Objectives: Published series on the synchronous combined resection of brain metastases and primary non-small cell lung cancer are small and scarce. We therefore undertook a multicenter retrospective study to determine long-term survival and identify potential prognostic factors.
Design: Our series includes 103 patients who were operated on between 1985 and 1998 for the following tumors: adenocarcinomas (74); squamous cell carcinomas (20); and large cell carcinomas (9). Three patients had two brain metastases, and one patient had three metastases; the remaining patients had a single metastasis. Ninety-three patients presented with neurologic signs that regressed completely after resection in 60 patients and partially, in 26 patients. Neurosurgical resection was incomplete in six patients. Seventy-five patients received postoperative brain radiotherapy. The time interval between the brain operation and the lung resection was < 4 months. Pulmonary resection was incomplete in eight patients.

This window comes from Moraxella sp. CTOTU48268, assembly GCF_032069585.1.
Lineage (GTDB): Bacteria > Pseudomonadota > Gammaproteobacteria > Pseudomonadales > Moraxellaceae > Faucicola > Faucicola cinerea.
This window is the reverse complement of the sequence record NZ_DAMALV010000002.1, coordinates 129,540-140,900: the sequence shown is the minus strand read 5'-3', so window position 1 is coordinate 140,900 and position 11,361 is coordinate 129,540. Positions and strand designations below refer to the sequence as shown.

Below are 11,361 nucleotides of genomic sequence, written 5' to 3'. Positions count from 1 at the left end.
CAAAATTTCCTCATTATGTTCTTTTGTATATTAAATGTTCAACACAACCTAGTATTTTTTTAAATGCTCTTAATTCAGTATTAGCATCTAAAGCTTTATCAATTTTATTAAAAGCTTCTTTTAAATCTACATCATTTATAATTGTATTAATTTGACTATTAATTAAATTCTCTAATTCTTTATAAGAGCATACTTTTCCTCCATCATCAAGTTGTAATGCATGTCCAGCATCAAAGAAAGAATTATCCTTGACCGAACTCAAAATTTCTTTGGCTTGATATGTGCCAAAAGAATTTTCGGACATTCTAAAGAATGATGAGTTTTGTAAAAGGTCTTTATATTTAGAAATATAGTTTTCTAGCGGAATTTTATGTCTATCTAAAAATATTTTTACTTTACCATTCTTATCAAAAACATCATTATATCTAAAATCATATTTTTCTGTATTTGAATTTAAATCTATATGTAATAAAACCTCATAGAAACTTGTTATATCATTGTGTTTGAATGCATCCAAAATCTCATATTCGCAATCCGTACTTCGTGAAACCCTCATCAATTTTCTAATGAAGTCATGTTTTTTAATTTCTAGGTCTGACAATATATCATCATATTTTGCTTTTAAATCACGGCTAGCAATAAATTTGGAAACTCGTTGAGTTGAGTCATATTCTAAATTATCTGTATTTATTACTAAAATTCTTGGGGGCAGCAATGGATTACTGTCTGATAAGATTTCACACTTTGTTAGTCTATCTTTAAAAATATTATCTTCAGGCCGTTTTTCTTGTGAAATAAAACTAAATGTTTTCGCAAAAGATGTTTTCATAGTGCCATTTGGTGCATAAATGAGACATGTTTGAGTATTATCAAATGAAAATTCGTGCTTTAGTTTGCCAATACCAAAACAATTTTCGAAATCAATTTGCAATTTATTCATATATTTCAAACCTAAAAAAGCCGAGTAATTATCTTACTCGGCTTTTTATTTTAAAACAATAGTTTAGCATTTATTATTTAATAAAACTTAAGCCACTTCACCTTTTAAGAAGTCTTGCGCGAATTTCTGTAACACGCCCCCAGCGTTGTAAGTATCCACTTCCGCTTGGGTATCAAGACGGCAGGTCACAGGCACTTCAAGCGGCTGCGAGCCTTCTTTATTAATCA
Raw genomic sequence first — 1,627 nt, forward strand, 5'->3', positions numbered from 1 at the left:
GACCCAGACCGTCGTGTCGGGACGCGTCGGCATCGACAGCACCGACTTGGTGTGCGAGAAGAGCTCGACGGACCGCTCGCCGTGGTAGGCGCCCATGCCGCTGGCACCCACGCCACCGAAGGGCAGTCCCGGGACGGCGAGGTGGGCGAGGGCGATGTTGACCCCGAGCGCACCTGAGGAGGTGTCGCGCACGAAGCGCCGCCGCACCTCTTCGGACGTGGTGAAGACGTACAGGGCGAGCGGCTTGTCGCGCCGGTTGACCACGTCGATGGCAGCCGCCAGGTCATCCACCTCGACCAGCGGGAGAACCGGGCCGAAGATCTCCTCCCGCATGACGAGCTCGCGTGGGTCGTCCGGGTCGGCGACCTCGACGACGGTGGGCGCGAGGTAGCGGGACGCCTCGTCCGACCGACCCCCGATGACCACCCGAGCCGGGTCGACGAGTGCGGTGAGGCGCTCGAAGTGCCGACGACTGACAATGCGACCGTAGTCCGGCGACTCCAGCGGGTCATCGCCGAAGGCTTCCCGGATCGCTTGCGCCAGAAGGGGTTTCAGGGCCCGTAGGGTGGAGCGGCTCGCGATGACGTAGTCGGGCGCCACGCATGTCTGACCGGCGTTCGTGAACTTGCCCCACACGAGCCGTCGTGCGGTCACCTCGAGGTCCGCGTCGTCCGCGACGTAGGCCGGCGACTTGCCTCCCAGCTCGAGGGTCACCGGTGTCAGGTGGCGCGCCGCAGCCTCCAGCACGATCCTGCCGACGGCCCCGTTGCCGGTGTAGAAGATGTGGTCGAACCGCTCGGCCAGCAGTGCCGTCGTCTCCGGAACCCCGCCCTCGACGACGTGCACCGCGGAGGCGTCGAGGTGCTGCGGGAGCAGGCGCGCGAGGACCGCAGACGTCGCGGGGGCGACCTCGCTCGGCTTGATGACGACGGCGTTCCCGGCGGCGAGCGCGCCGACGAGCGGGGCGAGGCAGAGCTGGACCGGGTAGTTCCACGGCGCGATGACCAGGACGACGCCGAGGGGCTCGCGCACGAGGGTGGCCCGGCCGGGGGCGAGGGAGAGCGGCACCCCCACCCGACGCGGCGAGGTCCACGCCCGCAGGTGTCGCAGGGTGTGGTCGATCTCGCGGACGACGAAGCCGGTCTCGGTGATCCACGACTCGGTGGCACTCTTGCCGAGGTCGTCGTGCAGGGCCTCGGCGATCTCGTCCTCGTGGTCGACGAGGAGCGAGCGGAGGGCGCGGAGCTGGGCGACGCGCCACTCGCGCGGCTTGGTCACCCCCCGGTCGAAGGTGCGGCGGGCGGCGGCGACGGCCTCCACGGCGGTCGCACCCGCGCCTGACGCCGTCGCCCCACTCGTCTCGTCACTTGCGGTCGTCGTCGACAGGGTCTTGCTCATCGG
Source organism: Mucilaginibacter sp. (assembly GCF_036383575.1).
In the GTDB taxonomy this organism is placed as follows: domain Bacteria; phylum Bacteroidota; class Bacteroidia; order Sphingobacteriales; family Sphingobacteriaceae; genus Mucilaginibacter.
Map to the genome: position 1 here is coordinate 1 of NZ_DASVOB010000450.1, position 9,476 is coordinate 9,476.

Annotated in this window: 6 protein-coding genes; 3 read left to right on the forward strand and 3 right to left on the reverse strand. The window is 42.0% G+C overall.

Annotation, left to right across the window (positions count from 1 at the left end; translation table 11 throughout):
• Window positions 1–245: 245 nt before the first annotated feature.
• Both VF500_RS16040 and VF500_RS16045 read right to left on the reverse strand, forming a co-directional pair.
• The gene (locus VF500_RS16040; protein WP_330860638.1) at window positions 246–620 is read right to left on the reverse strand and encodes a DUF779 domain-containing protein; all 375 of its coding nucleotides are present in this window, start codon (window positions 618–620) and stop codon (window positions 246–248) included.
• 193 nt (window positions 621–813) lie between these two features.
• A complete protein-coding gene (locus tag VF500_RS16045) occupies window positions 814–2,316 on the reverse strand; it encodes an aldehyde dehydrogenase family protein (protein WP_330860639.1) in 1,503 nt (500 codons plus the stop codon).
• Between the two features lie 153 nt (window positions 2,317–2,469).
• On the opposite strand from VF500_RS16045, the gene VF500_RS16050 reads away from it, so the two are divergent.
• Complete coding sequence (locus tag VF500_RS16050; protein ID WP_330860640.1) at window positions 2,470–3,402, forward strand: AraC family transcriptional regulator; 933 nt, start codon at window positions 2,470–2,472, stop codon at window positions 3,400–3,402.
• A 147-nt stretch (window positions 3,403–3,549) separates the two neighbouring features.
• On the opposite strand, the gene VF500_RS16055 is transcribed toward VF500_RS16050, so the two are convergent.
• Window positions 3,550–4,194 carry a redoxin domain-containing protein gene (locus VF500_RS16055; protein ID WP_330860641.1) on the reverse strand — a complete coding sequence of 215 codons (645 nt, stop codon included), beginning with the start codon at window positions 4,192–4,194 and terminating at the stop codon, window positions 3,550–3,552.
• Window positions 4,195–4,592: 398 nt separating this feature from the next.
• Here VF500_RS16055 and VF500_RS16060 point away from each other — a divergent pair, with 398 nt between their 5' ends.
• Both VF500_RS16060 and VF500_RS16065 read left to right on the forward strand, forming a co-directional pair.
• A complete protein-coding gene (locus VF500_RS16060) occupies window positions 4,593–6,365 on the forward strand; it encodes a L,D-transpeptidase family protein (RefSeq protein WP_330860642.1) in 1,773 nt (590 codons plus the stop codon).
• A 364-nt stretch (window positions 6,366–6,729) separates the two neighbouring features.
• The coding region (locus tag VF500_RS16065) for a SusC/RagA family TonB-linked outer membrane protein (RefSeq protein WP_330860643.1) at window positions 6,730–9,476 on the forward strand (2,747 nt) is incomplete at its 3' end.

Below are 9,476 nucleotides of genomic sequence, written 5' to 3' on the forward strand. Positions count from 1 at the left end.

Results: The survival calculated from the date of the first operation was 56% at 1 year, 28% at 2 years, and 11% at 5 years. Univariate analysis showed a better prognosis for adenocarcinomas (p = 0.019) and a trend toward a better prognosis for patients with small pulmonary tumors (T1 vs T3, p = 0.068), N0 stage disease (N0 vs N+, p = 0.069), and complete pulmonary resection (p = 0.057). In a multivariate analysis, adenocarcinoma histology also affected the survival rate (p = 0.03).
Conclusions: It seems legitimate to proceed with lung resection after complete resection of a single brain metastasis, at least in patients with an adenocarcinoma and a small lung tumor and without abnormal mediastinal lymph nodes seen on the CT scan or during mediastinoscopy.